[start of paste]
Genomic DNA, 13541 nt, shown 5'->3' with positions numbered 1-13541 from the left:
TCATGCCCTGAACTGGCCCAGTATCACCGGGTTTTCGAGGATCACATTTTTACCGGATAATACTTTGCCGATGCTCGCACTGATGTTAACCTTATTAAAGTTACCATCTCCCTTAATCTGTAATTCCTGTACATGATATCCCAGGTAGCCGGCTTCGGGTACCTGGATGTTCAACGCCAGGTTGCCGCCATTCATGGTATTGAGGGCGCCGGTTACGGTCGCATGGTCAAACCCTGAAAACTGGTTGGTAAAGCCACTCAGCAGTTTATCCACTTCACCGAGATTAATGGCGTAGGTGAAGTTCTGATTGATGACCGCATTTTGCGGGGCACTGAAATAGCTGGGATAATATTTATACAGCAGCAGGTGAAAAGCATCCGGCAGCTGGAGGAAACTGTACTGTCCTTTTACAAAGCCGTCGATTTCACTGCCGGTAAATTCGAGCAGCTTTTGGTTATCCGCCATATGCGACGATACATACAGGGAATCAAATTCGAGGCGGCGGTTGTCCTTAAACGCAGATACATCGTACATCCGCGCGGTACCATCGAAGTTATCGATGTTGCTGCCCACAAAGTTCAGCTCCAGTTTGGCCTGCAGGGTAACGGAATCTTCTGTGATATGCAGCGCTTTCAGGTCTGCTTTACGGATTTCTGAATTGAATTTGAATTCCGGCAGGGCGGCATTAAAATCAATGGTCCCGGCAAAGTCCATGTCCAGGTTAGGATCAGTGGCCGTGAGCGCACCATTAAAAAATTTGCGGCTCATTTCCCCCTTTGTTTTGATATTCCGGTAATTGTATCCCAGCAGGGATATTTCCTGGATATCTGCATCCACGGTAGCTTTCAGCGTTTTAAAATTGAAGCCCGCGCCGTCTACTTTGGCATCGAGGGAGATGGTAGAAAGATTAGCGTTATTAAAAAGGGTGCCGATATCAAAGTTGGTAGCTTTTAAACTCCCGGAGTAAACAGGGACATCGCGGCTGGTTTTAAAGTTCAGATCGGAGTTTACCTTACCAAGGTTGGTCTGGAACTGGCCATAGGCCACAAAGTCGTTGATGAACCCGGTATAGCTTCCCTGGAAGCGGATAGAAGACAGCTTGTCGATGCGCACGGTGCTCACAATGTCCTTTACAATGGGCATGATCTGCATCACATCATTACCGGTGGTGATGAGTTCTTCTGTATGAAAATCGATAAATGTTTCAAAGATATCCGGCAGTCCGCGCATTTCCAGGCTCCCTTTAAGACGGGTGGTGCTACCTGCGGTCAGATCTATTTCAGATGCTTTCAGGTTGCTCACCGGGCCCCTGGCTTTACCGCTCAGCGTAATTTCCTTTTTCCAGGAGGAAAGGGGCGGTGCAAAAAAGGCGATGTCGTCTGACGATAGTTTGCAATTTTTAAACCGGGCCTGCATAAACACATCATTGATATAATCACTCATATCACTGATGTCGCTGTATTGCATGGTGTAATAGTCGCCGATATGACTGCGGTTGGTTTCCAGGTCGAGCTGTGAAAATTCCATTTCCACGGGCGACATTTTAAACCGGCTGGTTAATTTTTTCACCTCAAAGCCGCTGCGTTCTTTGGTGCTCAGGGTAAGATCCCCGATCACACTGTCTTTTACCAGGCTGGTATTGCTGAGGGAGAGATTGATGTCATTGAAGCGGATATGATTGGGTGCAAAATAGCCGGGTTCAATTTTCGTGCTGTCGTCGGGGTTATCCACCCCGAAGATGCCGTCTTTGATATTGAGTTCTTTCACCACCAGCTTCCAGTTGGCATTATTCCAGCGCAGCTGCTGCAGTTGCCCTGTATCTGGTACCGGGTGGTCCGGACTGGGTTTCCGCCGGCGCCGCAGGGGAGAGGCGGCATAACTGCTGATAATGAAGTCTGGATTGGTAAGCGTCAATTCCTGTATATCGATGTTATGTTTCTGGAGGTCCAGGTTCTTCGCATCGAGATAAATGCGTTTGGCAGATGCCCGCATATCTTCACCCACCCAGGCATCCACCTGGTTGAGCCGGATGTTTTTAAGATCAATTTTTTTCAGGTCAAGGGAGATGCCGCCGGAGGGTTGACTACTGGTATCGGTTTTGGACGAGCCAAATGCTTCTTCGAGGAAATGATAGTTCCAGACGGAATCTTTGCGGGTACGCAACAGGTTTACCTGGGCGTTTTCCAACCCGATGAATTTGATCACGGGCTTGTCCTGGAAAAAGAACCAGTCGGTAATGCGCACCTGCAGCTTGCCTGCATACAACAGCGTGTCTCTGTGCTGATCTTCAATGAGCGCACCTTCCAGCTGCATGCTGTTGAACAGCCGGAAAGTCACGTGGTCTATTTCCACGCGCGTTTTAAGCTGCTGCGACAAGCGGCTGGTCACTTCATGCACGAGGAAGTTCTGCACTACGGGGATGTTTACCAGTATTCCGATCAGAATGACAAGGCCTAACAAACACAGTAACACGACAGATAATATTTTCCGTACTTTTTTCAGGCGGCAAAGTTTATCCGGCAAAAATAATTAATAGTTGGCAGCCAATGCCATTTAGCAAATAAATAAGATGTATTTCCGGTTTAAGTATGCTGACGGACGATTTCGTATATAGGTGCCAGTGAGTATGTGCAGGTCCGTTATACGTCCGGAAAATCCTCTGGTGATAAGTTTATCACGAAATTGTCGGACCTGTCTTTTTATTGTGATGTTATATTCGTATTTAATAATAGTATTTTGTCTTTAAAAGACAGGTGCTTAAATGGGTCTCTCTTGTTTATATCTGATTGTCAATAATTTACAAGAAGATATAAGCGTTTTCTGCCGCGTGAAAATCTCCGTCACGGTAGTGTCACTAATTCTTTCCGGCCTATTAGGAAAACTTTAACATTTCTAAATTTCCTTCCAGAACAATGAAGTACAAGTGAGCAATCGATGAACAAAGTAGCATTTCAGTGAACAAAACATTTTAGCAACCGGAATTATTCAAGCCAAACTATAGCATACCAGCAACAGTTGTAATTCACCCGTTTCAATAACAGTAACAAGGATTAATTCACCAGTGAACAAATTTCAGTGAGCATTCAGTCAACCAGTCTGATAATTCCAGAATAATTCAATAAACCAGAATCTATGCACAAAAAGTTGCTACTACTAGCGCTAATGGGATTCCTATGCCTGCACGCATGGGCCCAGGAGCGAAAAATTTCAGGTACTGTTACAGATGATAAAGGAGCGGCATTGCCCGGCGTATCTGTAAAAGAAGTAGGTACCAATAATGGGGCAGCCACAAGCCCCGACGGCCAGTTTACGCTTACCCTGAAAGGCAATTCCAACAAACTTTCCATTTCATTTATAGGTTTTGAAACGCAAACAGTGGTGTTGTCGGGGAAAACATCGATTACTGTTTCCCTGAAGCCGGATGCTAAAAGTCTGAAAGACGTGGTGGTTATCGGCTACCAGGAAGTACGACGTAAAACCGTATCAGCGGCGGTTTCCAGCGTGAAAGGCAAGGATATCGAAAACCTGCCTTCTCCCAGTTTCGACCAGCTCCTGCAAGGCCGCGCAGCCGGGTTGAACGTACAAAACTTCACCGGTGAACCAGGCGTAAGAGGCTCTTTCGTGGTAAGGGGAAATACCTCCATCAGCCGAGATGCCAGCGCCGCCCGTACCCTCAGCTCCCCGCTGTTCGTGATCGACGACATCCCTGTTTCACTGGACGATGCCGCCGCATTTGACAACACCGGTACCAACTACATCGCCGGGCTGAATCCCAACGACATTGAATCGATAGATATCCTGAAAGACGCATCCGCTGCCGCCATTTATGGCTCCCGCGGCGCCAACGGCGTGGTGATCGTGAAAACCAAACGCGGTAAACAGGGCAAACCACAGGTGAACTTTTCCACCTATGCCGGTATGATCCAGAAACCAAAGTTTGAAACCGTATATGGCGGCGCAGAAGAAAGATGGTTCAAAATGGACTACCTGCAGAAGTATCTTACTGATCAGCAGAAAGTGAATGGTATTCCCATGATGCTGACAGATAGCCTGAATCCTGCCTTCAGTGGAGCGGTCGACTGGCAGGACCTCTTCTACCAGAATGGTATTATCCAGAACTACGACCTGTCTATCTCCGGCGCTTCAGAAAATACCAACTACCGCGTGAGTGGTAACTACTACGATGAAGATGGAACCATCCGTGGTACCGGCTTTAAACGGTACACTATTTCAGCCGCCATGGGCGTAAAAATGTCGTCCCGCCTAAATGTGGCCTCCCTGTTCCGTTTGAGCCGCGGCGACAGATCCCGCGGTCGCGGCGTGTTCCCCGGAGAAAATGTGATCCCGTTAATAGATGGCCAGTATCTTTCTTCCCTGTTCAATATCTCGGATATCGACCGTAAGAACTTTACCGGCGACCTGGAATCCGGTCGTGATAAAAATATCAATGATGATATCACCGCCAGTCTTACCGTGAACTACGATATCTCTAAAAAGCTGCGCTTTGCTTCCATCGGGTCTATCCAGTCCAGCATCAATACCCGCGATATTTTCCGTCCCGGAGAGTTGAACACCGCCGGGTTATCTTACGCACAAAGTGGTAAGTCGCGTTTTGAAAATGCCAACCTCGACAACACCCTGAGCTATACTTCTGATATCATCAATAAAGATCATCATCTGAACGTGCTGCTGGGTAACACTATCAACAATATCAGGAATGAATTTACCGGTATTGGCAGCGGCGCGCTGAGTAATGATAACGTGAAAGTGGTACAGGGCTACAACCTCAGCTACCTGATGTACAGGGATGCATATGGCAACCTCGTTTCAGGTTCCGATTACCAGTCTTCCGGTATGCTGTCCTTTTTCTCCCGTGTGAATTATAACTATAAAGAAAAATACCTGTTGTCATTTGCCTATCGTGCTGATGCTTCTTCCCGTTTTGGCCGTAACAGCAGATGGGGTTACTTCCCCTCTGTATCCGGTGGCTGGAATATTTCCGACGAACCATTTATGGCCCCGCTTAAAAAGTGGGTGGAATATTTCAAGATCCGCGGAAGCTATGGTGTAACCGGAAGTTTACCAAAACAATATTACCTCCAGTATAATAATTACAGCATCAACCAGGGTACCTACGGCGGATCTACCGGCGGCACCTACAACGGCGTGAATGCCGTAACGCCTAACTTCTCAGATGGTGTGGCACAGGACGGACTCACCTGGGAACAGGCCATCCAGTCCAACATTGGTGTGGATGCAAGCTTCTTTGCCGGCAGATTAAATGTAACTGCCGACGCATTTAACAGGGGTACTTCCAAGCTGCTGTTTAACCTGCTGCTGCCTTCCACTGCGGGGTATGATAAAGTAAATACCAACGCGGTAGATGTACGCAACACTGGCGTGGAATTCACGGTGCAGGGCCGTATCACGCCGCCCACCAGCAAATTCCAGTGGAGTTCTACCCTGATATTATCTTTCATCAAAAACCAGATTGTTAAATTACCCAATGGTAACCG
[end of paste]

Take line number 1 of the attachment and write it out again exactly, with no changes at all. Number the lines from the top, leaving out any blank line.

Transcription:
Genomic DNA, 13541 nt, shown 5'->3' with positions numbered 1-13541 from the left: